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Reflections on Tai Chi

by Jie An

I have always taken an interest in martial arts since young. Of the many forms of martial arts that exist in the world today, some people would then ask, ‘Why Tai Chi?’ Let me explain myself.

In the few years that I had contact with martial arts, I have learnt various forms of martial arts, from Chinese martial arts to Karate and Taekwondo. Through these contacts and interactions, I realized that martial arts, like people, have character. Ultimately, martial arts are created by people and the different forms that we see today are due to the mindsets and character of these great grandmasters. An obvious example is the different forms of Tai Chi we see today. Every different grandmaster have different understanding and take of the same set of motions, and as such apply different amounts of aggressiveness to the routine set, giving the different forms of Tai Chi that we know of. The same also applies to the other forms of martial arts.

I settled for Tai Chi after years of searching for the martial art that is suitable for me. Because of my soft spoken character, I was looking for a relatively ‘softer’ form of martial art-- one whose outward appearance is not too aggressive. Tai Chi is the key. It is not an old man sport. One should not be fooled by its slow nature of practice. If practiced correctly, it is indeed strenuous. While slow, every turn and movement is an opportunity for an attack. The practicality of the routine is tested out in ‘pushing hands’, providing real life applications of the routine learnt. Of course, all this would have been lost on me if not for Master Chong, who guided us patiently.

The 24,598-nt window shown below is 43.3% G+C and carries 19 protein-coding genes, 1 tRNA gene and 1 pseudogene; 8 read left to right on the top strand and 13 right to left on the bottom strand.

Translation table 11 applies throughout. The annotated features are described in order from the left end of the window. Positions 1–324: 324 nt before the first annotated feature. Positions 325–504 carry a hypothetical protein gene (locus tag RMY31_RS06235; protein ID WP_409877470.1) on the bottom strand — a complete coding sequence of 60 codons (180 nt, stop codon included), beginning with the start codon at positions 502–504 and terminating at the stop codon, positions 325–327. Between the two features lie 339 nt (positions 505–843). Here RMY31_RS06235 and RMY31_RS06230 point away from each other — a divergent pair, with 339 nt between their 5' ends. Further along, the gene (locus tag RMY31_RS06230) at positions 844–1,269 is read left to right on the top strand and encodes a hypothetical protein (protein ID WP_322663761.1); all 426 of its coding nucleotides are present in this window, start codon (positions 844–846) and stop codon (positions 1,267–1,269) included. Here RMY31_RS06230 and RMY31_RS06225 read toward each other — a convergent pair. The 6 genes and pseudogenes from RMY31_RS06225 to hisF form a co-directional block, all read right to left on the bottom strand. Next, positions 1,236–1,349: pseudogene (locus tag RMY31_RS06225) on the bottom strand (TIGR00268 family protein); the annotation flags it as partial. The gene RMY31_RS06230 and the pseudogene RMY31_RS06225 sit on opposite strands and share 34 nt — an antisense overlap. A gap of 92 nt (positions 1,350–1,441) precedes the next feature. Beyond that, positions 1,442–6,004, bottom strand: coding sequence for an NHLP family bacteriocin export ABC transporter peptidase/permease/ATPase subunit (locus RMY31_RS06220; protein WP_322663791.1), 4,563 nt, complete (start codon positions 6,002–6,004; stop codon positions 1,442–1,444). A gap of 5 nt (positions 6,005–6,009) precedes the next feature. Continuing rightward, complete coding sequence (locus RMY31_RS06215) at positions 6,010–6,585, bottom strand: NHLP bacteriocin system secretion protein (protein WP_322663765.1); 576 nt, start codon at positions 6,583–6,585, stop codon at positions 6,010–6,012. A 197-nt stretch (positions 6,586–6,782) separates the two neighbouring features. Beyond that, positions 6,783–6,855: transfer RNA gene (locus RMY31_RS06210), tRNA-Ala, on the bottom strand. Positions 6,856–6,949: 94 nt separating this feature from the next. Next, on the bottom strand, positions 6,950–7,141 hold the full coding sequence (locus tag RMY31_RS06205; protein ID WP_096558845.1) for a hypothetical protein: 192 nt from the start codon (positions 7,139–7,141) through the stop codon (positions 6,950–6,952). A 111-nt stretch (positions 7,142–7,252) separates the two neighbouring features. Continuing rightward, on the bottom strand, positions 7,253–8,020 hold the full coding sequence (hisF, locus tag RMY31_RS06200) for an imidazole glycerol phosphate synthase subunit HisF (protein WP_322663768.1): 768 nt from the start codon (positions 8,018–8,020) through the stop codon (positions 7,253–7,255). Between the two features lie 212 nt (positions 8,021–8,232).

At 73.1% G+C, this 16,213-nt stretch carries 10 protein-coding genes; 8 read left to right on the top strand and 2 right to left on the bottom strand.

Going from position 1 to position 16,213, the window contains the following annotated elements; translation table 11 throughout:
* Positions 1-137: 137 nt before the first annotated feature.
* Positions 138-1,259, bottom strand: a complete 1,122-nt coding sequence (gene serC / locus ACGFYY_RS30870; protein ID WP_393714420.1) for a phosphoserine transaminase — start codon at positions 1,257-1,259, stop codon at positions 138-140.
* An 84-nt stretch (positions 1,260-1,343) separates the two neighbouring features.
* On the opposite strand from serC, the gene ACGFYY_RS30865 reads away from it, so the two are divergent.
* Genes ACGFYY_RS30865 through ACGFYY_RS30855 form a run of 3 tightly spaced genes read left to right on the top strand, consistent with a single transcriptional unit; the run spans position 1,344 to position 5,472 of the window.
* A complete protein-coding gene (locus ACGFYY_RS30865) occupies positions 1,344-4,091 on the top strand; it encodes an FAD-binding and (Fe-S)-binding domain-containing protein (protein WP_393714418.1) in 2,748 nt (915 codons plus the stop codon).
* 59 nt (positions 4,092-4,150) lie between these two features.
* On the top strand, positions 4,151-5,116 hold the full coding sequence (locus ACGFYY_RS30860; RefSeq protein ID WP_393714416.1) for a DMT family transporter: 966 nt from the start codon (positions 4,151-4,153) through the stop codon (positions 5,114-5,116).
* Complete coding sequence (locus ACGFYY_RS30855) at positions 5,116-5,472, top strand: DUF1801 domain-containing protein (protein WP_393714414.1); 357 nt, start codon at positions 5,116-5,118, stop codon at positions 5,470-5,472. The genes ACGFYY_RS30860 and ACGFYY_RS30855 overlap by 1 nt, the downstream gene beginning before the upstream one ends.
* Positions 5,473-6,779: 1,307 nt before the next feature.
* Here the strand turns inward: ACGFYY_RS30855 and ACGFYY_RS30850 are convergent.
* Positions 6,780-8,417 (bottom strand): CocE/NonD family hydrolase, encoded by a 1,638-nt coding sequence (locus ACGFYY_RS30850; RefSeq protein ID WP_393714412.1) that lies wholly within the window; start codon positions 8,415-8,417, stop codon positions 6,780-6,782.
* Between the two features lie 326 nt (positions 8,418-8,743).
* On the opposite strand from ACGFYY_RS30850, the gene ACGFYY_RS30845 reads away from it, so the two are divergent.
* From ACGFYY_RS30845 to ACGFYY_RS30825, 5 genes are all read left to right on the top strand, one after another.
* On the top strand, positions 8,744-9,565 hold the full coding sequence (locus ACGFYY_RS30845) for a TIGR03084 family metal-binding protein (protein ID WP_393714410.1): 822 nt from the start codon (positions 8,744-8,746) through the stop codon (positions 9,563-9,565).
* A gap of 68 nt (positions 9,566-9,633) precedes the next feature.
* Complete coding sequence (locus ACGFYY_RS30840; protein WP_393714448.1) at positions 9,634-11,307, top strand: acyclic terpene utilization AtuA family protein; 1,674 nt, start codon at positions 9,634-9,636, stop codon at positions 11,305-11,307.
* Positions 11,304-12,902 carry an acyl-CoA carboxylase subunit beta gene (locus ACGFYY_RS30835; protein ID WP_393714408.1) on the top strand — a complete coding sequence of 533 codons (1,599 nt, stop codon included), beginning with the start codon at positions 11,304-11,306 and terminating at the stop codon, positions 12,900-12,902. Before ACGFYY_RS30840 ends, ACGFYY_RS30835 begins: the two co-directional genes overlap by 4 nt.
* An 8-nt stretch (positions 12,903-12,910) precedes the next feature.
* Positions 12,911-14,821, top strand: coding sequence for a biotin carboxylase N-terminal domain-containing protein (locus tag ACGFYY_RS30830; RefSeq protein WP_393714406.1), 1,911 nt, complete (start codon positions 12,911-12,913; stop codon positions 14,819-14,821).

Two years under Master Chong learning Tai Chi also made me realize why I prefer this martial art as compared to others. Tai Chi, other than a martial art, is also an intellectual discovery about oneself. Externally, the positioning of a joint for stability, the contraction of a particular muscle for maximum power or the use of skeleton structure for support, all these lends support from Newton’s three laws of motion and principles from pulley systems. In fact, understanding every part of your body and what they are capable of doing is crucial in performing the routine well. Internally, the mind and body must be of one. To focus your mind on your slow movements requires intense concentration. This is why I say learning Tai Chi is an intellectual discovery about oneself. You learn about the different parts of your body and how to use them efficiently, and at the same time train your mental faculty and concentration.

To be able to practice Tai Chi well requires constant learning and understanding; it is a never ending journey. There is so much to learn. It will be a long and arduous road, but I am happy to have embarked on it.




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